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Toxicology studies for Mengyao “May” Zhou ’04 found toxic levels of diphenhydramine, a sedative and antihistamine, in her system. Zhou, a Stanford University graduate student, was found dead in the trunk of her car on Jan. 25 of an apparent suicide.

Zhou’s toxicology tests detected diphenhydramine at 6.15 mg/L, exceeding the “toxic range” of 1–5 mg/L, according to a Sonoma County Coroner’s Office press release. Diphenhydramine is an ingredient in over-the-counter drugs such as Benadryl and sleep aids.

“No other common acidic, neutral or basic drugs [were] detected,” the press release stated. “No blood or urine ethyl alcohol [was] detected.”

Despite the completion of an autopsy, the Santa Rosa police have not yet ruled on the cause of death or commented on the role of diphenhydramine in Zhou’s death.

Yitong Zhou, May Zhou’s father, is convinced his daughter did not commit suicide.

“Nobody believes she killed herself … just the police,” he said to The Mercury News. Yitong Zhou also told the paper he was considering hiring his own forensics expert and exhuming his daughter’s body.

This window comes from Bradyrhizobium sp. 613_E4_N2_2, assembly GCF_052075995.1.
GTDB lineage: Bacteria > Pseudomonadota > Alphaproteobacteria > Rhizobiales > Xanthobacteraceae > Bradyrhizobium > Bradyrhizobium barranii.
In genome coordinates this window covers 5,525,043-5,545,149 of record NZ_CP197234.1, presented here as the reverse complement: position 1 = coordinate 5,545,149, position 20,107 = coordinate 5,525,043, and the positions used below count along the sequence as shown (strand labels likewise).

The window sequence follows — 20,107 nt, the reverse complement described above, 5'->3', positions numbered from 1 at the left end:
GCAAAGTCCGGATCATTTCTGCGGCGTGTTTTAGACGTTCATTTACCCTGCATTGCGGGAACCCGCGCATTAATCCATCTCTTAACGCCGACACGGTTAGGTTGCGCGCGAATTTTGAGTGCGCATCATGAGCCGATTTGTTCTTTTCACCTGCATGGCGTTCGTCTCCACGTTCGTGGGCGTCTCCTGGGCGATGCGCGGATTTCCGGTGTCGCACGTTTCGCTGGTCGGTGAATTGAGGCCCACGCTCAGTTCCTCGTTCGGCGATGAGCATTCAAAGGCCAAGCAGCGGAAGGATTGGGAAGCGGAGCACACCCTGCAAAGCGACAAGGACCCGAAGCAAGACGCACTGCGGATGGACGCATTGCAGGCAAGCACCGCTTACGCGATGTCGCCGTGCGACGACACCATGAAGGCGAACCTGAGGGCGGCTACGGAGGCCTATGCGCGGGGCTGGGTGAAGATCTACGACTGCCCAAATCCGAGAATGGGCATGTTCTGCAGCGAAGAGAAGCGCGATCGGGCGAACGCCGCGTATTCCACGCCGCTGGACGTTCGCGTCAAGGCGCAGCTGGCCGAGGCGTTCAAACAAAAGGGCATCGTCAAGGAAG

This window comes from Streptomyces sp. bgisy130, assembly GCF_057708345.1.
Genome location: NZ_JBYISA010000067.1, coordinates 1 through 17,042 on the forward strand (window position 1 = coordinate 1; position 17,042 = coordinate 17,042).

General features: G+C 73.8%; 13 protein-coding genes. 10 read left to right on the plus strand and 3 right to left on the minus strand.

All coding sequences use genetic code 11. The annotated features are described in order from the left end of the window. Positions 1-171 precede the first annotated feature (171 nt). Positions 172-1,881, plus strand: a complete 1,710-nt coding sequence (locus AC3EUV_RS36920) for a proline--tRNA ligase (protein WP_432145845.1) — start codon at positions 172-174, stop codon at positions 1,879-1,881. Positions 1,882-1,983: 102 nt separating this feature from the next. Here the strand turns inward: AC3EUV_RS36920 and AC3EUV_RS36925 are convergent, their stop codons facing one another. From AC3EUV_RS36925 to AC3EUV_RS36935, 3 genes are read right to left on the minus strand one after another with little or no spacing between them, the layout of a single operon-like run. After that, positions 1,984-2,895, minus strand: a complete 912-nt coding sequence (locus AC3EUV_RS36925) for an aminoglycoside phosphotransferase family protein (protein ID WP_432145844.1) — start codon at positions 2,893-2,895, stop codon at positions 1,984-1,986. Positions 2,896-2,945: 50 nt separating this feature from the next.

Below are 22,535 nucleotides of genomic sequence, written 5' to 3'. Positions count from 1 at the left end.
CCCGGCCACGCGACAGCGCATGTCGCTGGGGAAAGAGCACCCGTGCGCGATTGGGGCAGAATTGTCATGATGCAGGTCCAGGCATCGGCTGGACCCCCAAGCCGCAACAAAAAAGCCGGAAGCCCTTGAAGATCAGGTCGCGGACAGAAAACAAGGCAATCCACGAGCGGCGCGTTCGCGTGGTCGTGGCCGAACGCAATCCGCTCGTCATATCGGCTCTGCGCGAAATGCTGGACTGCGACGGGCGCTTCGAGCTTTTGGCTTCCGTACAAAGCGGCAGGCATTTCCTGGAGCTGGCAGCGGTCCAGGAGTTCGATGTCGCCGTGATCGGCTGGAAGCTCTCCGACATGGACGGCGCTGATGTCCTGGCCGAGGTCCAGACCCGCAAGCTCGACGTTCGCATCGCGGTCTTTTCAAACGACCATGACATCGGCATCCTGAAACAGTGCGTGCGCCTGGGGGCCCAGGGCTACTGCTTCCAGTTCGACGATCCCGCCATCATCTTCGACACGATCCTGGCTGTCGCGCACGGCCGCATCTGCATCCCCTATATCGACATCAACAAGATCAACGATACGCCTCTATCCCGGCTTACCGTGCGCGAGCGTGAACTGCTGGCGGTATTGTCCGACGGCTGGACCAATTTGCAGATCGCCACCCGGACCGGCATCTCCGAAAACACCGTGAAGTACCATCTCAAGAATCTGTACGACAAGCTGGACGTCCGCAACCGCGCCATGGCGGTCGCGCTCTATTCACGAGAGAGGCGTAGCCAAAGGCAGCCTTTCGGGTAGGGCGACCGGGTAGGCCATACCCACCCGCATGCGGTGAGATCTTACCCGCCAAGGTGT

Zhou’s father has also questioned the source of the diphenhydramine, saying there are no receipts showing its purchase. “The tests don’t mean anything if you can’t find out where [the drugs] came from,” he told The Palo Alto Daily News.

Yitong Zhou is also suspicious of the transfer of “a large sum of money” on the night his daughter died, he told The Palo Alto Daily News. “This means she didn’t think she would die. Otherwise, why would she move the money?”

The investigation into Zhou’s death still remains open.